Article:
Now, after nearly beating No. 18 Connecticut at the Barclays Center, the Terps have not played very well aside from their three-game sweep in the Paradise Jam and a 27-point win over Morgan State last week.

Many still think Turgeon is the right guy to bring the Terps back to national prominence, but apparently it's going to take longer than many -- myself included -- expected. Losing Seth Allen with a broken foot right before the season began certainly threw Maryland off track, but there are no excuses for the way Turgeon's team played in Columbus.

It was embarrassing, nearly from the outset. It was, unfortunately, reminscent of some of the performances Edsall's team gave as recently as Wake Forest earlier this season. If Edsall can take heat for the way his team didn't show up to play that day before losing Stefon Diggs and Deon Long to horrific injuries, so can Turgeon. There were no injuries at the Value City Arena in the Big Ten/Big Ten (non) Challenge  but plenty of insults.

How do you think Maryland fans felt seeing watching ESPN's Top 10 Wednesday night and Thursday and seeing three Ohio State dunks from the same game? Regardless of what happens the rest of the way, Turgeon's team had better look more prepared, focus and committed than they did against the Buckeyes.

That's a coach's job, and right now, the basketball coach is feeling a lot more heat than the football coach in College Park for the first time since each was hired.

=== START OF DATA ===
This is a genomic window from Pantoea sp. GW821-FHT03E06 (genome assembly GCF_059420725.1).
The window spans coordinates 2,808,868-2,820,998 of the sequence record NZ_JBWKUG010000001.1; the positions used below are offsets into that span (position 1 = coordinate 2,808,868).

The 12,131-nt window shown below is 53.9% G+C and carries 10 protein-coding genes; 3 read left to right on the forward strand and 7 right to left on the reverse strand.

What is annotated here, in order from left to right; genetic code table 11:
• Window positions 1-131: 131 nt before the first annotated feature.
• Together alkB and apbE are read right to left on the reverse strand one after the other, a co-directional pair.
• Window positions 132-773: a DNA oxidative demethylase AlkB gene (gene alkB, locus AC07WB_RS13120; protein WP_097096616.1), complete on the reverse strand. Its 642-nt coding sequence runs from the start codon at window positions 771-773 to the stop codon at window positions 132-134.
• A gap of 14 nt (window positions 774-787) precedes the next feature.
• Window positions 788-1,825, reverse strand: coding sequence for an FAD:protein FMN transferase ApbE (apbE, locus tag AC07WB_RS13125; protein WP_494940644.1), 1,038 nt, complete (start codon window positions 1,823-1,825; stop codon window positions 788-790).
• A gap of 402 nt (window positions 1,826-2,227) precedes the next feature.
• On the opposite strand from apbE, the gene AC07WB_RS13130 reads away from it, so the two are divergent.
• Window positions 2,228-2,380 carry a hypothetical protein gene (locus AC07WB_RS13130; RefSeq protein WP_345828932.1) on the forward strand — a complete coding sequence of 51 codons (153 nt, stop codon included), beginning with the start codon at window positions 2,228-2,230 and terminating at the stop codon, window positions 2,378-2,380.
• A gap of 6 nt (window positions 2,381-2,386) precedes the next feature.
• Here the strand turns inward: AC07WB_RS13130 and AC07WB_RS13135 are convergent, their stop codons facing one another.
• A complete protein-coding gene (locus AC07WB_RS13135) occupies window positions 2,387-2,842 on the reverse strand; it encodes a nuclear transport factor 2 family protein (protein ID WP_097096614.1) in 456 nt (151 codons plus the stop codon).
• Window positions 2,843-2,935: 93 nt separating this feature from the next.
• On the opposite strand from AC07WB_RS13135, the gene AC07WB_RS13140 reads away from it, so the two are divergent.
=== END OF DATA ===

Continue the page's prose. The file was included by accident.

What former Maryland recruit could Mark Turgeon and the Terps use now?


Jonas Shaffer: For all his flaws, give Gary Williams this much credit: He knew how to find, and develop, a point guard for his system. And before he retired in 2011, he had a letter of intent from a kid named Sterling Gibbs.

A three-star recruit out of New Jersey, Gibbs didn't look look much like the next Steve Blake or Greivis Vasquez. Nor did he have even the billing of a D.J. Strawberry. So it was with little disappointment among Maryland fans that he was released from his commitment after Williams' exit; even less attention was paid when he signed with Texas soon after.

His freshman year was a flop -- less than eight minutes, three points and one assist per game -- and he got out of Austin and went back home. He sat out last season after transferring to Seton Hall, and that, it seemed, would be the last we'd hear of him. Gibbs had once been a part of the same last-gasp recruiting class as Martin Breunig, after all.